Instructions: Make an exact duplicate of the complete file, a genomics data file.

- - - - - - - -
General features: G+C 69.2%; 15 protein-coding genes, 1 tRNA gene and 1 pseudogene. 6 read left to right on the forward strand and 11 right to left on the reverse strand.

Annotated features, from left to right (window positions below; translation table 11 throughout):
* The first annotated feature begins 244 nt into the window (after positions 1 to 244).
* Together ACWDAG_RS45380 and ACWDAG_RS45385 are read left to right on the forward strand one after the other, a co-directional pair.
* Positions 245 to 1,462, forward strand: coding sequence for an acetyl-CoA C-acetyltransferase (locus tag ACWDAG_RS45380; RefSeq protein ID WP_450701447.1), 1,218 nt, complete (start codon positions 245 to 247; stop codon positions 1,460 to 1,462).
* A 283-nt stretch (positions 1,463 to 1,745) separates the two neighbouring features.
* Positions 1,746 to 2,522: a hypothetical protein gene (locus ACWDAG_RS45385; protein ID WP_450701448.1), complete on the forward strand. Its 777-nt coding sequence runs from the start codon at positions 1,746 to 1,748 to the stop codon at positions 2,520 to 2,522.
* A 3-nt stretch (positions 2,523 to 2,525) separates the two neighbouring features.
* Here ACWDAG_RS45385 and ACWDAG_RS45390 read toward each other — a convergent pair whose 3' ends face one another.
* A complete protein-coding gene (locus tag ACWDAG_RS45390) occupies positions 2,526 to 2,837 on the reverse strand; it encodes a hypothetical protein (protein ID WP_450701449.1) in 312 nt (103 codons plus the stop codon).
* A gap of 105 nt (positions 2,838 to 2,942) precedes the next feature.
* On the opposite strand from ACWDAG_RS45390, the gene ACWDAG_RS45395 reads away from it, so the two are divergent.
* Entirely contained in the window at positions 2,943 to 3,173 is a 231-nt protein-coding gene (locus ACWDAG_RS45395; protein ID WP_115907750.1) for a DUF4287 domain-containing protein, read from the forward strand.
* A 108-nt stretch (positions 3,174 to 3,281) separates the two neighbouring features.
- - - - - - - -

General features: G+C 69.2%; 15 protein-coding genes, 1 tRNA gene and 1 pseudogene. 6 read left to right on the forward strand and 11 right to left on the reverse strand.

Annotated features, from left to right (window positions below; translation table 11 throughout):
* The first annotated feature begins 244 nt into the window (after positions 1 to 244).
* Together ACWDAG_RS45380 and ACWDAG_RS45385 are read left to right on the forward strand one after the other, a co-directional pair.
* Positions 245 to 1,462, forward strand: coding sequence for an acetyl-CoA C-acetyltransferase (locus tag ACWDAG_RS45380; RefSeq protein ID WP_450701447.1), 1,218 nt, complete (start codon positions 245 to 247; stop codon positions 1,460 to 1,462).
* A 283-nt stretch (positions 1,463 to 1,745) separates the two neighbouring features.
* Positions 1,746 to 2,522: a hypothetical protein gene (locus ACWDAG_RS45385; protein ID WP_450701448.1), complete on the forward strand. Its 777-nt coding sequence runs from the start codon at positions 1,746 to 1,748 to the stop codon at positions 2,520 to 2,522.
* A 3-nt stretch (positions 2,523 to 2,525) separates the two neighbouring features.
* Here ACWDAG_RS45385 and ACWDAG_RS45390 read toward each other — a convergent pair whose 3' ends face one another.
* A complete protein-coding gene (locus tag ACWDAG_RS45390) occupies positions 2,526 to 2,837 on the reverse strand; it encodes a hypothetical protein (protein ID WP_450701449.1) in 312 nt (103 codons plus the stop codon).
* A gap of 105 nt (positions 2,838 to 2,942) precedes the next feature.
* On the opposite strand from ACWDAG_RS45390, the gene ACWDAG_RS45395 reads away from it, so the two are divergent.
* Entirely contained in the window at positions 2,943 to 3,173 is a 231-nt protein-coding gene (locus ACWDAG_RS45395; protein ID WP_115907750.1) for a DUF4287 domain-containing protein, read from the forward strand.
* A 108-nt stretch (positions 3,174 to 3,281) separates the two neighbouring features.